The biggest news always seems to break on my busiest days. As you've doubtless seen, Frank McCourt made his most public move yesterday since the divorce trial, decrying Bud Selig's actions as "un-American." There's excellent coverage all over the place: Shaikin's doing his thing, and Craig is too. Gene Maddaus is on the case. You can't avoid Frank McCourt right now if you try.
To sum up, all in the course of the last couple weeks, Frank sought a $30 million personal loan from Fox to cover Dodgers payroll, among other expenses. Selig, apparently ticked off at McCourt's backdoor financing, announced that a trustee would be appointed to oversee Dodgers operations. That turned out to be Tom Schieffer, a former president of the Texas Rangers. Frank McCourt then went on the offensive, traveling to New York City to meet with MLB officials about a shovel-ready TV deal with Fox that would reportedly provide $300 million in cash up front. When baseball didn't accede to McCourt's requests, the embattled (half?) owner of the Dodgers took to the microphone, lashing out at baseball for coming between he and his business.
Last night, in an interview for a piece in the Minneapolis Star Tribune to be run Sunday, I told the paper's Joe Christensen something along these lines: the fans I hear from don't see the Dodgers the way Frank McCourt does, as a business, but as something more personally meaningful. Well, what do I discover this morning other than ESPNLosAngeles.com's Ramona Shelburne nailing it. Talking about Frank's public comments, Shelburne writes:
For 45 minutes, he spoke with the honesty and passion Dodgers fans have waited seven years to hear. From the heart, without talking points or crisis management consultants, and revealing, after all these years, how he truly sees the Dodgers.
As his business.
He is both entirely right -- from a legal and business perspective -- and entirely wrong, in every way that matters to Dodgers fans and the game of baseball.
And that's the entire dilemma in a nutshell. But is that fair?
First of all, I will tell you that I know Frank McCourt just a very little bit, in the strange way you get to know someone who is fully aware that you have personally benefited from chronicling the most trying saga of his life. I think Frank McCourt loves baseball. Catch him in the right mood and he'll talk announcers and ballparks, relievers and utility players. He has a sense of history and also a sense of the moment; I think the charge to the playoffs in 2008 might have been the most viscerally enjoyable time of his professional life.
I think Frank McCourt is also a touch more savvy than he is often portrayed to be. He might not be a PR whiz--he, in fact, is not a PR whiz--but he does some little things right. I've seen him recall the names of and ask about the relatives of people he's met only briefly. That's a veteran move.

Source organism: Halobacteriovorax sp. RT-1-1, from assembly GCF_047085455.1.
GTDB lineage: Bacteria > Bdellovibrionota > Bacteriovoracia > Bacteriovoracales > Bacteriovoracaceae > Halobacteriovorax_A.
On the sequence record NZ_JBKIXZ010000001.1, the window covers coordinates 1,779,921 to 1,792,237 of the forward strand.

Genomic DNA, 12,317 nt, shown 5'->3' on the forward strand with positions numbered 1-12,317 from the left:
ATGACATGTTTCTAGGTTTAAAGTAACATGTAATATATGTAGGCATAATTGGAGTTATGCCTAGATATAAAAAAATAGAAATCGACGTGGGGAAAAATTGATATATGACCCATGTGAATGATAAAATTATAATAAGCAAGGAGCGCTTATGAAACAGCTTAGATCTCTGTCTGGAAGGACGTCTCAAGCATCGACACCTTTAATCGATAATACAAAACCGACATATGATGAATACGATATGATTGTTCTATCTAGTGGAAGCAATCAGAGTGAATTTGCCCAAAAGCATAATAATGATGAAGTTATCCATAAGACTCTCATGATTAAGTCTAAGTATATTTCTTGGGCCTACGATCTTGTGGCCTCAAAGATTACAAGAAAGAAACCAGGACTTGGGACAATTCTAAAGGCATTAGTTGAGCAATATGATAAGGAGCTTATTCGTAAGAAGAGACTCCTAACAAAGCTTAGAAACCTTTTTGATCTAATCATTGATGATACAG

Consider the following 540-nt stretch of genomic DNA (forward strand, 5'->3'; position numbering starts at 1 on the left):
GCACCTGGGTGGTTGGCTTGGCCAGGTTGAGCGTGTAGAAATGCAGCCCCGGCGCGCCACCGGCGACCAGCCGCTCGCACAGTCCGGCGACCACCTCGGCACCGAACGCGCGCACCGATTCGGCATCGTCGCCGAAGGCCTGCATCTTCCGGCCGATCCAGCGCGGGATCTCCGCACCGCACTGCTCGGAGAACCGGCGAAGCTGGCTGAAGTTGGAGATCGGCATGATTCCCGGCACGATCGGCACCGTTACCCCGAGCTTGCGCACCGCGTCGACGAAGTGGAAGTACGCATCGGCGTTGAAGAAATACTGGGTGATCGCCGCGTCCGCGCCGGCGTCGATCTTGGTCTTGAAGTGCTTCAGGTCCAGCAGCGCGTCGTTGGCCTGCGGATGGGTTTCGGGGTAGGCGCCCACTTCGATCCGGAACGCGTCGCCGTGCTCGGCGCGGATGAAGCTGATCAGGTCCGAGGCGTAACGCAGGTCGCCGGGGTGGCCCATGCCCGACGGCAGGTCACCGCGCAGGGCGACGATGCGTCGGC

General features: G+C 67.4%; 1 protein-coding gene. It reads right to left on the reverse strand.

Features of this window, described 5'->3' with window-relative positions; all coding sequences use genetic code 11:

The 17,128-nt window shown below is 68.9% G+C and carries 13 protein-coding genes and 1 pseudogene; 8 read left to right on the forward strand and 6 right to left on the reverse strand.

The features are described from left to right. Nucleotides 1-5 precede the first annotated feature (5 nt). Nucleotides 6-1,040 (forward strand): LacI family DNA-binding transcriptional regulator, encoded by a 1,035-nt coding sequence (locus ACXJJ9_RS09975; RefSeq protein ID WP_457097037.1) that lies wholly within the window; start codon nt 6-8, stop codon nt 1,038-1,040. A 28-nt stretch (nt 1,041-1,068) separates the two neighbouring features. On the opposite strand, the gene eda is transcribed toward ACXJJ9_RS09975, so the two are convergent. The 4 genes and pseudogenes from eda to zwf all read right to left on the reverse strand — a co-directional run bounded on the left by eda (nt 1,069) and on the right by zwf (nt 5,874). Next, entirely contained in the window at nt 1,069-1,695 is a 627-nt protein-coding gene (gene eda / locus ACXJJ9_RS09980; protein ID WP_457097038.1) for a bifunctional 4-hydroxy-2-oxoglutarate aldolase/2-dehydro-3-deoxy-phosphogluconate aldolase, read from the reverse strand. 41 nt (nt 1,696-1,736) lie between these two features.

And I think Frank McCourt is more hurt by this whole drama than he's ever let on. He's got the look of someone who achieved his dreams for only the briefest moment, and then watched the story of his life's collapse on TMZ. It's E!'s True Hollywood Story in real-time. He probably shouldn't own the Dodgers very much longer--both for the team's sake and his own--and he has obviously made some very poor decisions along the way. But if you want Frank McCourt to suffer as he has...I respect your opinion. I just don't share it.
Ramona Shelburne is exactly right. There is a very real disconnect between Frank McCourt and Dodgers fans, and it's a gap that just can't be closed. Not now, after everything everyone's been through over the last 18 months. The fight of Frank McCourt's life is to keep his asset, his property, and nothing can be done to alter the perception that the Dodgers, to him, are a business first and an emotional investment second. It might be argued that Frank is emotionally invested in the Dodgers because they are his business, but that will fall on deaf ears.
So is it fair to expect a businessman to see the Dodgers the way we do? Of course it's not. But it's also not fair for one person to own a baseball team and millions of others to struggle to put food on their families' tables. Nothing about this is fair. And nothing about this is simple.
What do we want from the owner of the Los Angeles Dodgers? I think we want money first, and then enough sense to leave baseball to the baseball people. Then we want someone just bursting with giddiness about the remarkable fortune of owning the Los Angeles Dodgers. Both ideally and realistically, that's probably someone from the community. And then I think we want someone who can pull off the impossible trick of coming off as one of us while living a truly different existence.
Frank, of course, couldn't pull off that trick. He couldn't conceal that his vision of the Dodgers is simply not our own. That his existence is nothing like ours. That he has interests and concerns we can't imagine, and also that we know joys and pains of fanhood--and life--that he's never encountered. Frank McCourt became a Dodger fan because he bought the team. We became Dodger fans because we bought tickets. You can't fix facts, and facts trump fairness.
Frank McCourt is doing what the book says he should do: fight to preserve his legal rights in a dogged effort to keep his business. I won't crucify him for it. But I'll again ask: Is the effort worth it?